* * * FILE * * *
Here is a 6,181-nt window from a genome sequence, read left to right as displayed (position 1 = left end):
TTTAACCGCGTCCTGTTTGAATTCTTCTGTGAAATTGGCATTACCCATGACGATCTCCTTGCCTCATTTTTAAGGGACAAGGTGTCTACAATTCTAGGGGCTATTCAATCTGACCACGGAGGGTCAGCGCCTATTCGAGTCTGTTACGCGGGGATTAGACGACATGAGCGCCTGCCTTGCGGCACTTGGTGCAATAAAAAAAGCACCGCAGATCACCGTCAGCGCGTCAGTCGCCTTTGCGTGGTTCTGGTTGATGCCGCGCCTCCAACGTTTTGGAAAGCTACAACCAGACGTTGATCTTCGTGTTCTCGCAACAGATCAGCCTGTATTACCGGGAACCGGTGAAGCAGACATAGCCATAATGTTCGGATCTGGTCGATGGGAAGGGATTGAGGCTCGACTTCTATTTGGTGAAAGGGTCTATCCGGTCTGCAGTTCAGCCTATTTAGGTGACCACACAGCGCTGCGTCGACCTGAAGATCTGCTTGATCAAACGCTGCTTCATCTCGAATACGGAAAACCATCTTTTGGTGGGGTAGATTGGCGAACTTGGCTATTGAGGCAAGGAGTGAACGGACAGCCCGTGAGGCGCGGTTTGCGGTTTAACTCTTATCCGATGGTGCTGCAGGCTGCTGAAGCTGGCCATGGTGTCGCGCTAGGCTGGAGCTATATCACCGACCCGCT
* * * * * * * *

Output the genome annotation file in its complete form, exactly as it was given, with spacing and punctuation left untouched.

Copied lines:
Here is a 6,181-nt window from a genome sequence, read left to right as displayed (position 1 = left end):
TTTAACCGCGTCCTGTTTGAATTCTTCTGTGAAATTGGCATTACCCATGACGATCTCCTTGCCTCATTTTTAAGGGACAAGGTGTCTACAATTCTAGGGGCTATTCAATCTGACCACGGAGGGTCAGCGCCTATTCGAGTCTGTTACGCGGGGATTAGACGACATGAGCGCCTGCCTTGCGGCACTTGGTGCAATAAAAAAAGCACCGCAGATCACCGTCAGCGCGTCAGTCGCCTTTGCGTGGTTCTGGTTGATGCCGCGCCTCCAACGTTTTGGAAAGCTACAACCAGACGTTGATCTTCGTGTTCTCGCAACAGATCAGCCTGTATTACCGGGAACCGGTGAAGCAGACATAGCCATAATGTTCGGATCTGGTCGATGGGAAGGGATTGAGGCTCGACTTCTATTTGGTGAAAGGGTCTATCCGGTCTGCAGTTCAGCCTATTTAGGTGACCACACAGCGCTGCGTCGACCTGAAGATCTGCTTGATCAAACGCTGCTTCATCTCGAATACGGAAAACCATCTTTTGGTGGGGTAGATTGGCGAACTTGGCTATTGAGGCAAGGAGTGAACGGACAGCCCGTGAGGCGCGGTTTGCGGTTTAACTCTTATCCGATGGTGCTGCAGGCTGCTGAAGCTGGCCATGGTGTCGCGCTAGGCTGGAGCTATATCACCGACCCGCT